With the order of Abel, on the other hand, it is all the reverse. The men of this school make no figure in the world and do not seek to make any figure. We know nothing about them but their names and genealogies. Whatever eventfulness belonged to their lives must have been an eventfulness of spiritual experience; it does not manifest itself on the surface. Their life is a hidden life; the changes and revolutions of their being are all within, and just because they are subsisting on that which is universal to humanity there is nothing in experience which can catch the historian's eye.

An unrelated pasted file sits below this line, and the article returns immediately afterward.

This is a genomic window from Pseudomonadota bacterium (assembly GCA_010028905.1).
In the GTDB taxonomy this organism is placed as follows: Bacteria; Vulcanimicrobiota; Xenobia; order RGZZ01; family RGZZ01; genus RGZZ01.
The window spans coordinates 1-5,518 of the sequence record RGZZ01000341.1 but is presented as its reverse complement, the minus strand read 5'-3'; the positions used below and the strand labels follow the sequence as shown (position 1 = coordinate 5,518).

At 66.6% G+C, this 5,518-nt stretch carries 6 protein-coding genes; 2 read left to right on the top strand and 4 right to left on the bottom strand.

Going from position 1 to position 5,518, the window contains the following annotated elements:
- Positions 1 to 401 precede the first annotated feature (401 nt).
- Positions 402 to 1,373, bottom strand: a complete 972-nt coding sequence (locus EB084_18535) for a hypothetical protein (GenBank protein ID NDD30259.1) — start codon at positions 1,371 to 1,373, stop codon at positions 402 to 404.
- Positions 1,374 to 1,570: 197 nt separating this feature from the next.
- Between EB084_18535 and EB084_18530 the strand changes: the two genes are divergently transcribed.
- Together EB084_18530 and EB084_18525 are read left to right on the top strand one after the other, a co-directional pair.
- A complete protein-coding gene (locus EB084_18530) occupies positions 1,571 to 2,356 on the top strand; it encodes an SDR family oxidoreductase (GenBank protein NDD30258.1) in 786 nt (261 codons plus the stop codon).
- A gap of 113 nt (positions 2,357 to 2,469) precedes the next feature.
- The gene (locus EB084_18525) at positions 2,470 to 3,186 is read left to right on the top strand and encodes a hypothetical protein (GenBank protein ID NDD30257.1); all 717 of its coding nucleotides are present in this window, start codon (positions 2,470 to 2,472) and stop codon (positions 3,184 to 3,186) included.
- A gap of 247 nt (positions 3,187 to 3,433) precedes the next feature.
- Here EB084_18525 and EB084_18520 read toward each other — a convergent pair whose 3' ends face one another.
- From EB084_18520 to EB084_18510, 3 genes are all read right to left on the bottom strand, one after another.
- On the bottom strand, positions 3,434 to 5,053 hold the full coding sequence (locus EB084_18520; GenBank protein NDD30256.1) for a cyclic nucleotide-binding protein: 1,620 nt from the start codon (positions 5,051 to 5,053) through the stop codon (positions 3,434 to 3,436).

I. We have implied that in the lives of these representative men the absence of an outward eventfulness may be at once supplied and explained by an eventfulness of inward experience. Now, in the case of this man Enoch, it is emphatically so. Brief as is the record of his life it is long enough to give us a glimpse behind the scenes, and in the case of a representative man it is only behind the scenes that any one cares to see. The whole narration of his history is summed up in the simple words of a single sentence—"And Enoch lived sixty and five years and begat Methuselah; and Enoch walked with God after he begat Methuselah three hundred year? and begat sons and daughters." Yet in that artless and primitive narrative, so simple, so compressed, so unadorned, there is revealed a volume of rich human experience. We are made to see that in the heart of this uneventful life there was indeed transacting one of the most marvellous events which the universe can ever witness—the birth of a human soul from darkness into light. It is by no accident that after the close of the first sixty-five years the words "Enoch lived" are changed into the words "Enoch walked with God;" it is the expression of a great and solemn fact which sooner or later every spiritual man must learn.